3 questions every leader should be asking

The future of the church in Britain is utterly dependent on how much the cross and resurrection of Jesus Christ can be appropriated into our personal, communal and working lives.

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There is no technique, strategy, scheme, money pile, mini-messiah or brilliant idea that will help us if this does not happen. There is no plan ‘B’ if this does not work. Christian leaders are naked with nothing to offer unless what Jesus Christ has done and is doing sustains us with His life poured into our hearts by the work of the Holy Spirit. So we better ask ourselves some pretty searching questions to see if that’s what our leadership is based on or not.

Christian author and retreat guide Phileena Heuertz talks of three ‘purifying’ questions that help us get to the core of what is going on in our lives, and I want to suggest that those are actually vital questions for us as leaders to ask ourselves. So let’s allow these to rumble through our minds and conversations, listening to the voice of the Spirit as we go…

Leadership question one: WHO ARE YOU?

This is the identity question. It is not always easy to answer this but important in your spiritual growth over the long term. It may take a while to answer and the answer may change over time. God has given us bodies, placed us in communities and distributed gifts. So who are you in the middle of this? What words or images constantly repeat themselves in your mind, signalling your own sense of who you are? What do you say to yourself about yourself? Is your heart focused on giving God as much glory as possible or could it be you are overwhelmed by negative experiences that have developed, cynical speech, or a hard heart? If your identity is not being rooted in the love of Father, Son and Spirit there is a confusing leadership road ahead. So who are you and how would you identify yourself? If someone who you knew well asked you ‘who are you?’ what would you say’?

Leadership question two: WHAT PATH(S) ARE YOU ON?

We are all on different and multiple paths towards the future. I could be on a path towards a new job, out of sickness, towards middle age, out of a particular location, into a relationship, out of a cold heart, into a porn addiction or feeling like I am on a path to nowhere. Some paths we choose, others we walk because we have to. It is worth asking: what will be the outcome of walking the paths I have chosen? As a leader can you identify what paths you are on, what they may mean for your life and if you still want to take them?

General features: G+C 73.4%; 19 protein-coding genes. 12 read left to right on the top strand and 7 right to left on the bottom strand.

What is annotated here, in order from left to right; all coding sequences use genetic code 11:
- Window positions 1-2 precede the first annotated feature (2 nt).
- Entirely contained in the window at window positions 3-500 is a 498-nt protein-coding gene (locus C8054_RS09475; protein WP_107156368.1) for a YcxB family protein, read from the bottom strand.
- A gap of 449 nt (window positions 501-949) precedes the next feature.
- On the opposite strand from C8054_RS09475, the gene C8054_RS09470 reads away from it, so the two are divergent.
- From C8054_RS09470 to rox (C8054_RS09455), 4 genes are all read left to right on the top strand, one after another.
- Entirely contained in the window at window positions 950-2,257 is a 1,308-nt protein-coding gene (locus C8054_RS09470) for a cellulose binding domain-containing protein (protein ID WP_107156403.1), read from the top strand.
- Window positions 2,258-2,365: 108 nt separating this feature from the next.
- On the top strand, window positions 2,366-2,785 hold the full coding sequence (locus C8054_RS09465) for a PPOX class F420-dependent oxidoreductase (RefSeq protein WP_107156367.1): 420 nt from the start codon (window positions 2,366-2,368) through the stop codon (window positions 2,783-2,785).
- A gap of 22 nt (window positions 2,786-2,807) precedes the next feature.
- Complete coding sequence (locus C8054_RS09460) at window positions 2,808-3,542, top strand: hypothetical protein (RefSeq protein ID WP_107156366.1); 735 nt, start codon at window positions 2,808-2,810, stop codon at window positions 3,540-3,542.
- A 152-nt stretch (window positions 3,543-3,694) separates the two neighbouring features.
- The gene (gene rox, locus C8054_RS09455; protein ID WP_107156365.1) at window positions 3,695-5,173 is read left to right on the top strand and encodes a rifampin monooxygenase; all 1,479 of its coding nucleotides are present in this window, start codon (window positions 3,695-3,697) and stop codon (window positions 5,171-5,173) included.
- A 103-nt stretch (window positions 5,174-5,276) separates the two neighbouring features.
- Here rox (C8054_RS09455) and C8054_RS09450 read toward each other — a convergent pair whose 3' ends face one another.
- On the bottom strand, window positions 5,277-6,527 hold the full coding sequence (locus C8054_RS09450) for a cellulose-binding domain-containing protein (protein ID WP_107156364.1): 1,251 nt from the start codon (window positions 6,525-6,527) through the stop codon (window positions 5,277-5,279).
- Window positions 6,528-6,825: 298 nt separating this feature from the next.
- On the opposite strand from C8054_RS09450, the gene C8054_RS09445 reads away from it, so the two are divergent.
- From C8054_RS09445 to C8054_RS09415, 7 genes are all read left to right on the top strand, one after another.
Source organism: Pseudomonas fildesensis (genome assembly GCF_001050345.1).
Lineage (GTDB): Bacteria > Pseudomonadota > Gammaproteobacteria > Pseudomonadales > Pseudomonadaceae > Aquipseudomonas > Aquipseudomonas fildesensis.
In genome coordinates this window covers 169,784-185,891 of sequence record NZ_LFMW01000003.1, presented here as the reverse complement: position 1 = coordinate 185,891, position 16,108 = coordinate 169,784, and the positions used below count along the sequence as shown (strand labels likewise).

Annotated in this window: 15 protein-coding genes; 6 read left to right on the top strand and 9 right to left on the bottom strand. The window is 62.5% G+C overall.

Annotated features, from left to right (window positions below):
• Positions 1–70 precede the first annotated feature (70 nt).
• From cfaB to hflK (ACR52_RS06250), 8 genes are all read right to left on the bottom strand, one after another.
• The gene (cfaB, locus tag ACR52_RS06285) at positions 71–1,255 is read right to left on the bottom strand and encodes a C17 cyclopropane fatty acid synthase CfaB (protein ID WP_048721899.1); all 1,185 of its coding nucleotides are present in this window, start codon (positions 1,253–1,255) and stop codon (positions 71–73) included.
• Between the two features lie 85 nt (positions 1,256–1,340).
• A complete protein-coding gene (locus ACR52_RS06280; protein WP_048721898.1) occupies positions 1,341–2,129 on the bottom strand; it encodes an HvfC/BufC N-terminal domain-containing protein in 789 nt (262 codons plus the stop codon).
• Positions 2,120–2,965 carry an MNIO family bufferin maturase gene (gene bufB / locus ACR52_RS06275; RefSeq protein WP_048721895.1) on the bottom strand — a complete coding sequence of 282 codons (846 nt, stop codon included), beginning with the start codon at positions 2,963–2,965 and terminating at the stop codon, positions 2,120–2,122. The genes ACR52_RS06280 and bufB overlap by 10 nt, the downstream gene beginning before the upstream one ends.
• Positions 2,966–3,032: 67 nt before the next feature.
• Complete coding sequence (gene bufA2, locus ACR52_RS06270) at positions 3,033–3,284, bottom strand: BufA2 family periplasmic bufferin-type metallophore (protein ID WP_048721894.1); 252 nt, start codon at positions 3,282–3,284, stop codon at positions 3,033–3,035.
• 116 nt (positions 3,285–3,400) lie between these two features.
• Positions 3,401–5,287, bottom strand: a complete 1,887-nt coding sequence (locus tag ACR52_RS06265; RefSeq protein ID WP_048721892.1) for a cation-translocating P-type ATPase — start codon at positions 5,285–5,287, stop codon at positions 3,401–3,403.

Leadership question three: HOW DO YOU CONNECT WITH GOD?

Where and when do you and God meet? What is the nature of your relationship with Him? What does he feel about you and how do you know? This often changes over time too: how you connect with God now might be different than how you connected in the past, and may change again in the future, in fact it surely will change as your situation and relationships shift and alter. Corporate worship, solitude, scripture meditation, having a spiritual director/mentor, silence, service and great conversation all work for me, but what about you?

I’ll end with a warning. There are other questions we can ask, and rather than purify or clarify they will lead us into trouble if as leaders we build their identity around them. ‘What do I have?’, ‘What do I do?’ and ‘What is my reputation?’ are Henri Nouwen’s three potential lies. These potential lies can be the silent killers of your spiritual life. If you identify yourself through these questions alone – and many do – be ready for self-deception, disappointment with God and a defensive and hard heart. Along with your leadership being characterised by pride, isolation and confusion you also discover you are incapable of being creative and fresh. If in our hearts we just ask these ‘potential lie’ questions we draw people into our personal agenda, frustrating and even blocking their spiritual flourishing.

So – are we free and courageous enough to be attentive to the best questions?


Revd Dr Viv Thomas

Viv is the Associate International Director of OM International and Hon. Teaching Pastor at St. Paul’s Hammersmith. He is a mentor, author, spiritual director and organisational consultant, and his PhD research at King’s College, London, focussed on Christian leadership in relation to the Trinity. You can find out more about him and his ministry at www.formation.org.uk

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